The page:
Published: 27th May 2012
National policies must be better tailored and localised for supporting rural Scotland, argues a new SAC Rural Policy Centre report.
Rural Scotland in Focus 2012 (RSiF 2012) draws together the available evidence to paint a detailed picture of rural Scotland today and how it is changing. The report highlights differences between rural and urban Scotland on issues such as migration trends, employment and housing. It also demonstrates variation within rural Scotland due to factors such as population change, accessibility to services and remoteness. The report calls for policymakers to recognise these differences and tailor policy measures to local characteristics.
Examples of where the report suggests such tailoring is needed include the private and voluntary sectors – it claims more should be done to understand and support the special role businesses and volunteers play in Scotland’s rural communities. Also presented is an updated index ranking 90 Scottish towns according to their vulnerability to downturn associated with economic and social change. This ‘Vulnerability Index’ underpins the report’s call for targeted funding and policy measures for towns.
Considering a low carbon future for Scotland, RSiF 2012 argues that very little consideration has been given to what this might mean for those living in rural areas. It highlights a need for carbon reduction policies and targets specific to Scotland’s rural communities, over and above those for the land-based sector.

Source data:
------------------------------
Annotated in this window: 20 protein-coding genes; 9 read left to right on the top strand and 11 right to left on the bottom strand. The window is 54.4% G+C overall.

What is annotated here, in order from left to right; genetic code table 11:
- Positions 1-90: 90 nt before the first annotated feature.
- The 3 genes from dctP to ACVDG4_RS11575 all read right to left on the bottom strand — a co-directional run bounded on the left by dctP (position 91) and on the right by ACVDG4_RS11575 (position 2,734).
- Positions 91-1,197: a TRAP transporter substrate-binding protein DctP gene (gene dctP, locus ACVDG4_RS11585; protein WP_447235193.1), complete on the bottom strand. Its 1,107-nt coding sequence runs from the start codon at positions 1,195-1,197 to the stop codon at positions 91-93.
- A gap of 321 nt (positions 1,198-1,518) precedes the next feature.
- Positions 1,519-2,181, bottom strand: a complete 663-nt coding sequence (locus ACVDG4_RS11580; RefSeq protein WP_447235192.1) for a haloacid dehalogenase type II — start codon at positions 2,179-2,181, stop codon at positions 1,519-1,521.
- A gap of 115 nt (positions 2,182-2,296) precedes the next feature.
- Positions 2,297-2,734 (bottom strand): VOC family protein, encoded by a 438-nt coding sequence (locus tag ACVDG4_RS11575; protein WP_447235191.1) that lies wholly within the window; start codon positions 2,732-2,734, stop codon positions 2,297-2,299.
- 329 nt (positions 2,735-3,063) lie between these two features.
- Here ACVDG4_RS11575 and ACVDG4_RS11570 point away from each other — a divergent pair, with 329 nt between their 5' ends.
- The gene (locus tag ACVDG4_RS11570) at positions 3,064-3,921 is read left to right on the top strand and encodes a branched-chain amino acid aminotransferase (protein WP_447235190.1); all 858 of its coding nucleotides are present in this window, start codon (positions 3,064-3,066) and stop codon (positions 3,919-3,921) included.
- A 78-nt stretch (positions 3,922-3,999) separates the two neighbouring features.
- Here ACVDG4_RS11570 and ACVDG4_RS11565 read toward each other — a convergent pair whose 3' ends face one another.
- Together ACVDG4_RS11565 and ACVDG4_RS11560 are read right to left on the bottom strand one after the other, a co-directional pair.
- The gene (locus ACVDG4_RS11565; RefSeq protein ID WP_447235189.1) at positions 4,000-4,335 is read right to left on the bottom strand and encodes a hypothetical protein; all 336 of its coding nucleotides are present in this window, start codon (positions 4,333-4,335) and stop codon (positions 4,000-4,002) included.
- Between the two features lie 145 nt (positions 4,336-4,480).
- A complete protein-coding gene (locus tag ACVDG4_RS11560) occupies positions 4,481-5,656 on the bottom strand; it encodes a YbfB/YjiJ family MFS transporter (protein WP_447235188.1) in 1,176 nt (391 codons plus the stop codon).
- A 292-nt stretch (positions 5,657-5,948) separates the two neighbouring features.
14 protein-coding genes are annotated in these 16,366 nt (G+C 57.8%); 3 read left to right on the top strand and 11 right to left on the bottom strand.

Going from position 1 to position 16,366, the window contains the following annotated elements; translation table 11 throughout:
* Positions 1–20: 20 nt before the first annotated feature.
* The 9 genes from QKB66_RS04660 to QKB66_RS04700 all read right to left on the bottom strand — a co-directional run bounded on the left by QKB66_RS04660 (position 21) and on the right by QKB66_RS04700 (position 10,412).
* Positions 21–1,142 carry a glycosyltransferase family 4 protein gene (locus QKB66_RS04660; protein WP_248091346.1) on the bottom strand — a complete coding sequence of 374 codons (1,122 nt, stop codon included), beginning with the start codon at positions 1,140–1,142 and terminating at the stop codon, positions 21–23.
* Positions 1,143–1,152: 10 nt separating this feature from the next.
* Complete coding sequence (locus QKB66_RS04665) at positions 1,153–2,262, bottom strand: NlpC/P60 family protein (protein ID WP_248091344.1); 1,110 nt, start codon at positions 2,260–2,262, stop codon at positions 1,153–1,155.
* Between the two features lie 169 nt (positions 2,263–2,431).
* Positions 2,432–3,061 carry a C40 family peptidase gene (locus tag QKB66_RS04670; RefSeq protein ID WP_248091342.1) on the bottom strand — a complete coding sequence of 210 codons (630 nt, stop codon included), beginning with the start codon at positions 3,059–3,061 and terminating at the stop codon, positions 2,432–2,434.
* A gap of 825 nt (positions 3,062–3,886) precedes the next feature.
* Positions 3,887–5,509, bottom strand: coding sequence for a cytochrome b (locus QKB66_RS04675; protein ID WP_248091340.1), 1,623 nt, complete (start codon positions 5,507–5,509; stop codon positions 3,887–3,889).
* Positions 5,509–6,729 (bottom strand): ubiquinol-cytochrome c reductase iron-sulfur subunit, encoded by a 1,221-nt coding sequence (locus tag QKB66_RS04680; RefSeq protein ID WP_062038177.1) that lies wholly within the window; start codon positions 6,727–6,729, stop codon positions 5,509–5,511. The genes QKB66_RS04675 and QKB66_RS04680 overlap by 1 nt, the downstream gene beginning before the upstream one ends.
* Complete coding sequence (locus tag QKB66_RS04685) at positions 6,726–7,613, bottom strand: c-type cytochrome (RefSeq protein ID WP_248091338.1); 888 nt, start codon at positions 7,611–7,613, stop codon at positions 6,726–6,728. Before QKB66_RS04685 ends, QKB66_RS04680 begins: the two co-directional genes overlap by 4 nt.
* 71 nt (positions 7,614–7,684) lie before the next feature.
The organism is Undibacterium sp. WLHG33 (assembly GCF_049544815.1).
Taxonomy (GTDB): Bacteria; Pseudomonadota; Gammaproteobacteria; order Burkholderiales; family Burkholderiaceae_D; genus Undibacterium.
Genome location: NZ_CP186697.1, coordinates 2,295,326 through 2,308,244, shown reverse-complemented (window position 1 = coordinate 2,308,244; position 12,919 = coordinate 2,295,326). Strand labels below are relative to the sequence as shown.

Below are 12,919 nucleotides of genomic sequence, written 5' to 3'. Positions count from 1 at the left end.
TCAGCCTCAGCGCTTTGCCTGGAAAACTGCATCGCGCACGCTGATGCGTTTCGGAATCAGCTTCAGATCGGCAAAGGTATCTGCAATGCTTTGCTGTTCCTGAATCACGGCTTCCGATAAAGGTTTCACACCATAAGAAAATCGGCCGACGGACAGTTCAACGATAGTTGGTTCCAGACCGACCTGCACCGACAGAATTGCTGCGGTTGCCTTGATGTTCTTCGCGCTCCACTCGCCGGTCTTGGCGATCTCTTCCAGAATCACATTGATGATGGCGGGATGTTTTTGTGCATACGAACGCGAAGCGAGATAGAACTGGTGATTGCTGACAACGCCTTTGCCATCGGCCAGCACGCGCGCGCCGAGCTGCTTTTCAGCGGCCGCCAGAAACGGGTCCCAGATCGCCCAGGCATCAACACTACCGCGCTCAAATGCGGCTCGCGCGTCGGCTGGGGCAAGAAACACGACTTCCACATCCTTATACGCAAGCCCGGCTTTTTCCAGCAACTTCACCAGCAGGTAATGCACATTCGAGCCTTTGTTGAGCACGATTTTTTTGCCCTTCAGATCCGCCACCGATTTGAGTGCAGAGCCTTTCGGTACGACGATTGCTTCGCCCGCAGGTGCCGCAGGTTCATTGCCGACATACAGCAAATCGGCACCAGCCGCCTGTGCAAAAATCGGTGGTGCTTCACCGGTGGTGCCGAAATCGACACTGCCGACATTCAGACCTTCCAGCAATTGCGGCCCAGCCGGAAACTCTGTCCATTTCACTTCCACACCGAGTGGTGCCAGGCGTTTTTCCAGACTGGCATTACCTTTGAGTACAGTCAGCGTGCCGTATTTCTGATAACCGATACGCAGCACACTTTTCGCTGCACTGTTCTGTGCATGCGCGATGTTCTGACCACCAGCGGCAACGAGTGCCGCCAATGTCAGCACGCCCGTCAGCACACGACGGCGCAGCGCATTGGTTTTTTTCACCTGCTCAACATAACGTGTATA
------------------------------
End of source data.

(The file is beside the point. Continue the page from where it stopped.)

The authors state that in order for rural Scotland to be part of the digital age – with the economic, social and environmental benefits this directly brings – overcoming broadband “not spots” and “twilight zones” must be a priority. Without dedicated measures involving government, the private sector and communities to increase rural Scotland’s connectivity to next generation broadband, its residents will be prevented from realising commonly accepted ‘rights’. These include access to education, information, job opportunities, social networks and services.
SAC Researcher and editor of RSiF 2012, Dr Sarah Skerratt, said: “We believe the evidence in Rural Scotland in Focus 2012 shows that to enhance growth or development, inclusion and life-chances in rural Scotland, policies must be “tailored” to address differing local characteristics.
“This is not an argument for giving rural areas privileges over urban. We believe there is a precedent for tailoring in other areas of policy linked to a national ambition for greater social and economic inclusion. Localising design and delivery can be seen as an expensive luxury in straitened times. However, not to localise for rural areas means that scarce resources are inappropriately allocated and challenges remain unaddressed.”